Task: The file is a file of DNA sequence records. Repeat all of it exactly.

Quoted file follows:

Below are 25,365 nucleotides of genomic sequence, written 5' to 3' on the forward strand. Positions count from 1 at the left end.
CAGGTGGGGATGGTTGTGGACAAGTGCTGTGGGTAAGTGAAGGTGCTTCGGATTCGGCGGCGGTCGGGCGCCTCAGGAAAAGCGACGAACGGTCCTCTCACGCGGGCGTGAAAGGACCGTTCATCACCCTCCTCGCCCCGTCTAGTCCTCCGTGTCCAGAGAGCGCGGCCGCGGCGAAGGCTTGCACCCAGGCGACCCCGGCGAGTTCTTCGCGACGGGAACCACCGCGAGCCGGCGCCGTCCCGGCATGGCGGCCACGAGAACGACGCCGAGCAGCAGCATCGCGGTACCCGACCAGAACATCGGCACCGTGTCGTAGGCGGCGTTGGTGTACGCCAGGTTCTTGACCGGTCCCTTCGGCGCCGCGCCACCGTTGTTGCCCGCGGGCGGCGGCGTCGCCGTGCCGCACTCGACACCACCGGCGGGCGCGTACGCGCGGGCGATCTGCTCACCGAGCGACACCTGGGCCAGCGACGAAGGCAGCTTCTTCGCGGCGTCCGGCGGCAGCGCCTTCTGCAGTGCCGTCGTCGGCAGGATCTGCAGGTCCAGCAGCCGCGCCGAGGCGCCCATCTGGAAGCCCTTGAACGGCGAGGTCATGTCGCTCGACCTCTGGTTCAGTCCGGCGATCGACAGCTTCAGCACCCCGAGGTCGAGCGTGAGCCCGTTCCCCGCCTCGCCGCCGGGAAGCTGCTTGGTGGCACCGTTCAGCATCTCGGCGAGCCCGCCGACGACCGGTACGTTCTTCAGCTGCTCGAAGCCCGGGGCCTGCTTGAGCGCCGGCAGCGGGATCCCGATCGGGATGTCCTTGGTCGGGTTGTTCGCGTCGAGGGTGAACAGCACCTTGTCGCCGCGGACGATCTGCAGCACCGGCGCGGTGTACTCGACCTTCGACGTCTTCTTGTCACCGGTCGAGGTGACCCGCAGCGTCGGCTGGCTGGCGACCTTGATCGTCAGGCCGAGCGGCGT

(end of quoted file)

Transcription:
Below are 25,365 nucleotides of genomic sequence, written 5' to 3' on the forward strand. Positions count from 1 at the left end.
CAGGTGGGGATGGTTGTGGACAAGTGCTGTGGGTAAGTGAAGGTGCTTCGGATTCGGCGGCGGTCGGGCGCCTCAGGAAAAGCGACGAACGGTCCTCTCACGCGGGCGTGAAAGGACCGTTCATCACCCTCCTCGCCCCGTCTAGTCCTCCGTGTCCAGAGAGCGCGGCCGCGGCGAAGGCTTGCACCCAGGCGACCCCGGCGAGTTCTTCGCGACGGGAACCACCGCGAGCCGGCGCCGTCCCGGCATGGCGGCCACGAGAACGACGCCGAGCAGCAGCATCGCGGTACCCGACCAGAACATCGGCACCGTGTCGTAGGCGGCGTTGGTGTACGCCAGGTTCTTGACCGGTCCCTTCGGCGCCGCGCCACCGTTGTTGCCCGCGGGCGGCGGCGTCGCCGTGCCGCACTCGACACCACCGGCGGGCGCGTACGCGCGGGCGATCTGCTCACCGAGCGACACCTGGGCCAGCGACGAAGGCAGCTTCTTCGCGGCGTCCGGCGGCAGCGCCTTCTGCAGTGCCGTCGTCGGCAGGATCTGCAGGTCCAGCAGCCGCGCCGAGGCGCCCATCTGGAAGCCCTTGAACGGCGAGGTCATGTCGCTCGACCTCTGGTTCAGTCCGGCGATCGACAGCTTCAGCACCCCGAGGTCGAGCGTGAGCCCGTTCCCCGCCTCGCCGCCGGGAAGCTGCTTGGTGGCACCGTTCAGCATCTCGGCGAGCCCGCCGACGACCGGTACGTTCTTCAGCTGCTCGAAGCCCGGGGCCTGCTTGAGCGCCGGCAGCGGGATCCCGATCGGGATGTCCTTGGTCGGGTTGTTCGCGTCGAGGGTGAACAGCACCTTGTCGCCGCGGACGATCTGCAGCACCGGCGCGGTGTACTCGACCTTCGACGTCTTCTTGTCACCGGTCGAGGTGACCCGCAGCGTCGGCTGGCTGGCGACCTTGATCGTCAGGCCGAGCGGCGT